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The Case For Crimea (Peninsula

By Matthew Clark

The facts for this article were garnered from Britannica and the 2014 Russian census


In 1783, after a series of wars between the Ottoman Empire, and Russia, which lasted well over a century, Catherine the Great, Tsarina of Russia, annexed the Crimean Peninsula. Politically the Crimea, with all the inhabitants of the Peninsula, was placed under Russian control.


Except for a very brief period of independence after the Russian revolution(s) of 1917, Crimea would spend the next 174 years as part of Russia.


In 1954 Nikita Khrushchev, in an (successful) attempt to get the support of Ukraine's communist party, so he could secure the position of General Secretary of the Communist Party of the Soviet Union, and thus leader of the nation, transferred political control of Crimea to Ukraine. The people of Crimea, a majority of whom were Russian speaking, and of Russian ethnic descent, had no say in the matter.


After the dissolution of the Soviet Union (1991) the Russians, and Ukrainians, negotiated a treaty to keep the political situation in Crimea stable. Under the agreement Ukraine would continue to to exercise political control of the Peninsula in return for giving up the nuclear missiles left on her soil from the Soviet era. The two countries would split up the Soviet Black Sea fleet, and the port of Sevastopol. In 1997 the Treaty of Friendship, Co-operation, and Partnership, was signed, agreeing that Crimea would remain in Ukraine hands, while Russia was granted an extended lease on the port of Sevastopol. In 2010 the local (provincial) government of Crimea extended the lease of Sevastopol port to the Russians still further, till the year 2042.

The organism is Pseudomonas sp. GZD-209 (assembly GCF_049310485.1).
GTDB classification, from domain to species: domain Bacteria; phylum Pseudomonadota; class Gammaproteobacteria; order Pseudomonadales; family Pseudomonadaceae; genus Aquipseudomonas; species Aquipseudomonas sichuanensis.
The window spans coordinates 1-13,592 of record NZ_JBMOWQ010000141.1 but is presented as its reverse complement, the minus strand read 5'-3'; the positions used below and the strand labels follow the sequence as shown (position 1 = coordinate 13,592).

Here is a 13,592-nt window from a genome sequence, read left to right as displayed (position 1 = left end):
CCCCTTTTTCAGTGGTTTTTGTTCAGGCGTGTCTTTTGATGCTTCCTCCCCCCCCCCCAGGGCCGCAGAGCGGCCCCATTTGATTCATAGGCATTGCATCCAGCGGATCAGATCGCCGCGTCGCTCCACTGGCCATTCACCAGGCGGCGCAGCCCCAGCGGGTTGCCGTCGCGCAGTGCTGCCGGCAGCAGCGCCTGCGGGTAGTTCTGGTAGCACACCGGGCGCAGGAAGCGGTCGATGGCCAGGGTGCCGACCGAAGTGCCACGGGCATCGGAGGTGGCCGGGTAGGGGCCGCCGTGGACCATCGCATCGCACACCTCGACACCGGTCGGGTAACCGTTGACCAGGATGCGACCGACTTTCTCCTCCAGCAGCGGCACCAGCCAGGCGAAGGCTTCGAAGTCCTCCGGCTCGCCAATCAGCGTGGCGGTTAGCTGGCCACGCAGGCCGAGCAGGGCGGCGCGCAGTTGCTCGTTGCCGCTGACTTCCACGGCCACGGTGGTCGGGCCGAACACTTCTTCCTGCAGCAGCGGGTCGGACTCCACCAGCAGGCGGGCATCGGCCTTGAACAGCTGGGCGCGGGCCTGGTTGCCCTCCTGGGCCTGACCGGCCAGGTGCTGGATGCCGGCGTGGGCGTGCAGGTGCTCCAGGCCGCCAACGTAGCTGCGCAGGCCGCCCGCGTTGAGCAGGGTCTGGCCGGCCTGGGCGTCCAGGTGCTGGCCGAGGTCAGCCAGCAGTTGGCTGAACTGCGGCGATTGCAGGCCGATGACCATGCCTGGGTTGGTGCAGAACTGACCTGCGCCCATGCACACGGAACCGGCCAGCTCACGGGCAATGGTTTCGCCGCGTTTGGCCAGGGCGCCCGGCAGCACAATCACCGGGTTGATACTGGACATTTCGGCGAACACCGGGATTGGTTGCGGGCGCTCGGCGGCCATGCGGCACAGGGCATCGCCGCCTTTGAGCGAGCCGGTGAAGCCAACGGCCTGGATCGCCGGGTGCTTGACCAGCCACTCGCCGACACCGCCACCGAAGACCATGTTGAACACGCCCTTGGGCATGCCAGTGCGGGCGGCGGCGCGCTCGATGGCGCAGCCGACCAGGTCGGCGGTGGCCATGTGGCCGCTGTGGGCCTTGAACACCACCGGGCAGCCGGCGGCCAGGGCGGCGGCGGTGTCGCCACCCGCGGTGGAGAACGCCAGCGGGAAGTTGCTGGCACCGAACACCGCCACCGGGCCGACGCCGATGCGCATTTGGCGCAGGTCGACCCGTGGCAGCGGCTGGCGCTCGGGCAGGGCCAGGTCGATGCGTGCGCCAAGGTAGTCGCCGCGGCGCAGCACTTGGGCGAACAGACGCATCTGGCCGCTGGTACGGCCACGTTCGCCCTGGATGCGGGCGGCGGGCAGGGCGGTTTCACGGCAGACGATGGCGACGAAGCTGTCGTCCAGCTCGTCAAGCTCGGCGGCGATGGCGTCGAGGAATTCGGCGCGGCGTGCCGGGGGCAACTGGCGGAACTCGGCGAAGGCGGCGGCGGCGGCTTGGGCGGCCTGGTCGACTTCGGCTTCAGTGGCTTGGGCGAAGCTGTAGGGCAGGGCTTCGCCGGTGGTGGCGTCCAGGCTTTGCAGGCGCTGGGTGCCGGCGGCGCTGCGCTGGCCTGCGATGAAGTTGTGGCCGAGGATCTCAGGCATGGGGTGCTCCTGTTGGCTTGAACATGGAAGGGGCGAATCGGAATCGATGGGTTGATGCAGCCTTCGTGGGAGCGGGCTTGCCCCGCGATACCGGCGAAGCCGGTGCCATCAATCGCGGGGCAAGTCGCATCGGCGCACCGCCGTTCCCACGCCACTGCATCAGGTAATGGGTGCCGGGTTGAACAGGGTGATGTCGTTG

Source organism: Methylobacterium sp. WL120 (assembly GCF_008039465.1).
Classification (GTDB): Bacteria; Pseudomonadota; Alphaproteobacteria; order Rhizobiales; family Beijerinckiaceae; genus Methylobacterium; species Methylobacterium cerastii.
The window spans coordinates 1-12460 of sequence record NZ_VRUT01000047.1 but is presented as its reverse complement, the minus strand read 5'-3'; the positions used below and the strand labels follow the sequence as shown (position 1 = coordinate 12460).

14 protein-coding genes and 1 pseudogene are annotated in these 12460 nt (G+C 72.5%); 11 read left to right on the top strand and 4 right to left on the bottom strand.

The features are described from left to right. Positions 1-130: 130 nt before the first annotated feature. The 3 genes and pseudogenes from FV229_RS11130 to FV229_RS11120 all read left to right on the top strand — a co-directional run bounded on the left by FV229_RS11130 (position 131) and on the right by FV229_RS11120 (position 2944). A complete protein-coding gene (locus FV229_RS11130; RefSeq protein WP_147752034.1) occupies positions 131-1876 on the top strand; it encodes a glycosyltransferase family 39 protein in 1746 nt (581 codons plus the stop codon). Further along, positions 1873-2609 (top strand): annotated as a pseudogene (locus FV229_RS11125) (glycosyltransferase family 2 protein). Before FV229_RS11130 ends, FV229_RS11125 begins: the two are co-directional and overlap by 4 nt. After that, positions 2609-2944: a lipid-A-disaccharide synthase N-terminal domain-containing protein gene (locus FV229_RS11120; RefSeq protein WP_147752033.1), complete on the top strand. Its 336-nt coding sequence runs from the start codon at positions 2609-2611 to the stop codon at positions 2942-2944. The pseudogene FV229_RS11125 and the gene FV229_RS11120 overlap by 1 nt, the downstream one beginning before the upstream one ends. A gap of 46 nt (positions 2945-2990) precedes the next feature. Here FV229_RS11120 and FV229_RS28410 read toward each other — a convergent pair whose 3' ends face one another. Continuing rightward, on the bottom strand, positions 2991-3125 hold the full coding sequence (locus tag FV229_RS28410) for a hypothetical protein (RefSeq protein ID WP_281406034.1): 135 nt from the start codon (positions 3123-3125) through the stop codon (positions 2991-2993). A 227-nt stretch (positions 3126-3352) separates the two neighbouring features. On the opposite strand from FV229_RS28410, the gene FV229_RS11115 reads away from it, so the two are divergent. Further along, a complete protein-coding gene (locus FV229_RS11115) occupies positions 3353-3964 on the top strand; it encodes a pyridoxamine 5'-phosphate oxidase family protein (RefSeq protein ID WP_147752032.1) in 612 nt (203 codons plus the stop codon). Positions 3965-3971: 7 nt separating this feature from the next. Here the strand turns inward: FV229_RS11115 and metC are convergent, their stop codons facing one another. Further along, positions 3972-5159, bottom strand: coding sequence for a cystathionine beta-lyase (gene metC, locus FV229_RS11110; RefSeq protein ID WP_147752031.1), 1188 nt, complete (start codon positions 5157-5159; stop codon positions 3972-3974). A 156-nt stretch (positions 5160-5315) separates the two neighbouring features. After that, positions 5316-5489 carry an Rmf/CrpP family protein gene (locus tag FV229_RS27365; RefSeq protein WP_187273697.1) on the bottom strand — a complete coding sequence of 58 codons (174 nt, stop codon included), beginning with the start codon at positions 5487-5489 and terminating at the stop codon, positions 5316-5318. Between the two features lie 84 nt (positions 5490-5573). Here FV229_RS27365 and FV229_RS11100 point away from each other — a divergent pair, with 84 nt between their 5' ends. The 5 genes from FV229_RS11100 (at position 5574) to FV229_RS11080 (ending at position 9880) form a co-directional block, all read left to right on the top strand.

When the 2014 coup against the elected government of Ukraine occurred, the Crimean parliament voted unanimously to secede from Ukraine, and join the nation of Russia. A referendum on the situation was held on the Peninsula March 16, 2014. Boycotted by ethnic Crimean's, and Ukrainians, 97% of voters chose to approve parliaments motion to join Russia. On March 18, 2014 President Putin of Russia signed a treaty incorporating Crimea into Russia.


A census was held in Crimea in 2014. It found 84% of the population was Russian, 7.9% Crimean Tartar, 3.7% Crimean, 3.3% Ukrainian. This differs from the 2001 Ukrainian census of the peninsula whose results were that 77% of Crimean inhabitants were Russian, with 10% being Ukrainians.


In summation it appears 2 events lead to the political destabilization of the Crimean Peninsula in 2014.


Khrushchev's unilateral transfer of the peninsula to Ukraine control, strictly for personnel political gain, set up the circumstance for future political crisis. Secondly the 2014 coup in Kiev, or Orange Colour Revolution as Westerners refer to it, caused Ethnic Russians in Crimea to question the contemporary Ukrainian governments legitimacy. Quickly ethnic Russians in Crimea decided that the Ukraine national state could not be relied upon to protect their interests, if an elected parliament could be overthrown by such coercive measures. From there the mobilization of the Crimean Peninsula into Russia was a rapid affair.


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